Puck’s

by Kellen C. Parr

 

There is something unusual about Puck’s. Its façade is wholly unremarkable, not unlike those of half a dozen other bars and clubs on Ionia Street, or a thousand other establishments in a thousand other cities across America. The selection of spirits is respectable, while twenty varieties of beer flow from its taps. Puck’s clientele is ordinary, the expected mix of the young and the faded, beauty new-minted and tarnished, the pompously naïve and the casualties of a thousand concessions. It is neither the latest thing nor the proverbial dive.

Nonetheless, there is something unusual about Puck’s.

Since it lies not on the surface, nobody talks about it, few even acknowledge it. It is on the tips of tongues, the edge of awareness. If you step through its doors, you can sense the difference, but only as an indefinable thing best left ignored. Even the most obvious is often overlooked when it makes people uncomfortable, and the secret of Puck’s is nothing so glaring.

Thus, the patrons go about the timeless business of drowning sorrow and concern without reservation, ignorant and unafraid. Pints vanish over the course of the night, taking inhibitions with them. The people are happy, if only for the dark hours, and usually nothing happens that does not happen every night countless times the world over.

But, now and again, something occurs.

Somewhere in the fugue, people are lost. Never many, not terribly often, but it does happen. Patrons simply… vanish. It is nothing dramatic, nothing you can watch with your eyes of flesh and blood. Still, it happens all the same, as surely as the sun rises. Sometimes, people who go into Puck’s never come back out.

When it happens, it goes like this…

*****

Greta was twenty, though her driver’s license declared her almost twenty-two. Unlike most photographic IDs, it did not lie about her appearance—she really did look like the girl in the picture, who was lightly freckled, strawberry blonde, and wholesomely pretty, if not beautiful. More than once, she had worried that it was too good a photo for a license, a giveaway that it was counterfeit.

But she was cute, and disarmingly coy besides, so few doormen ever questioned the ID.

The burly guard at Puck’s scarcely glanced at it before admitting her, along with three friends (two of them legal) to the bar. They wound their way through the dark, warm press of strangers to the counter and ordered drinks. Greta got an appletini, and a wink from the thirtyish bartender.

The girls—for girls they were still, only pretending to be young women—drank and chattered, laughing and growing steadily drunker as the night deepened. They accepted the tithes of the men and boys who approached, full of hope and swagger and clichés. One of them was nice enough, and handsome enough, that Greta agreed to dance with him, although she knew it would go no further. Her friends took to the floor as well, a few paces off, close enough to keep an eye on her. They didn’t do so, because they were drunk, but they could have.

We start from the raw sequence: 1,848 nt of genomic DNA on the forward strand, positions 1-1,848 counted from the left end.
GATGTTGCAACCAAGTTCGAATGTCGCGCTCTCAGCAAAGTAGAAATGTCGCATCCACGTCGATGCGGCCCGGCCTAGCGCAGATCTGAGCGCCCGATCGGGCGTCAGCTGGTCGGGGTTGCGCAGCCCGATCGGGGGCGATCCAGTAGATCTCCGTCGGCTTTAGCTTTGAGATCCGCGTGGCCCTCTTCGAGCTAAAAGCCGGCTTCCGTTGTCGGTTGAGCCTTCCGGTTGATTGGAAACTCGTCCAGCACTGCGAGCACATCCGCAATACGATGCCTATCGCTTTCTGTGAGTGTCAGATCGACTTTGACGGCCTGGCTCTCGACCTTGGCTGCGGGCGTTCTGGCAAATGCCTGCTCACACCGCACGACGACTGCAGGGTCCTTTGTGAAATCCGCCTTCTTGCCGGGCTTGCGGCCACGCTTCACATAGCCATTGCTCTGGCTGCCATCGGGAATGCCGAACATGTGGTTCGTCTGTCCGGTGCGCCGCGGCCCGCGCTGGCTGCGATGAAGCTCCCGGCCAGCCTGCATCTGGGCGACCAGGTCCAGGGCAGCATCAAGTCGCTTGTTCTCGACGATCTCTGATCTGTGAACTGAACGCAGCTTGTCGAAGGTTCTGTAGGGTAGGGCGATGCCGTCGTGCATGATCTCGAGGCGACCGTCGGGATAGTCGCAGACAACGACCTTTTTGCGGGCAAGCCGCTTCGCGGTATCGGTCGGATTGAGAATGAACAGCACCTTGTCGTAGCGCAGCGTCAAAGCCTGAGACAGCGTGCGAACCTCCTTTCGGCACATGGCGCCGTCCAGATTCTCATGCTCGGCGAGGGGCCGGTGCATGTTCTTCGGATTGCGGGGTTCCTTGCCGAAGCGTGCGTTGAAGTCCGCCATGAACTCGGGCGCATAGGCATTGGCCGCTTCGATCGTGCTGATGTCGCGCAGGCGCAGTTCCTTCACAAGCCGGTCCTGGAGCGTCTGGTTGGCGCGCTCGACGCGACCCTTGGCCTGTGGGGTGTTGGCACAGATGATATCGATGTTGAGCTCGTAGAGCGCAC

Soon enough, Greta lost the boy in the confusion, the tangle of limbs and swirling hair. She thought about sitting down for a bit, having a breather and maybe another cocktail, something vivid, tropical. But still she felt the lure of the dance floor, the energy generated by all those people, so she stayed. Through the flash and haze, she made her way over to her trio of friends. After a few seconds of shouting and futile gesticulating they abandoned communication, surrendering to the music. It pulsed and throbbed, in ears, chests, veins, compelling movement, urging all who heard it to let go, be free, live.

So, Greta let go.

She swayed and spun, stomped and thrust to the beat. Some time later, she noticed she was no longer amongst her friends, but it did not occur to her to worry. She danced. Before that night, prior to that moment, she had not believed people could be so moved by music. It resonated within her, intoxicating and wonderful. Reveling in the sound and color, Greta barely noticed that most of the faces around her were unfamiliar. She was not dancing with those who had walked into Puck’s that evening. There were faces from a myriad of ages, souls who had danced since first the music played. They moved with her, every dancer knowing the next footfall, the next twirl, the next gyration as intimately as she knew the curves of her own body.

And so Greta was lost.

Her friends left Puck’s with vague memories of her stepping out with that boy, or saying she didn’t feel well and would find her own way home, not to worry. It was all confusing, muddled in their minds. Then, gradually, they forgot. Even though they were truly her friends, one of them for near a decade, they forgot Greta. So did the world. She had slipped through the cracks, evanesced from a real person, to a memory, to nothing at all.

In the old days, the times when belief was as strong as anything, people spoke of fairy rings. Children were warned against such snares, told how they could become caught up in a reel not of the waking world. Back then, folk knew the danger of the music, the peril of such delight.

Today, they simply forget.

 

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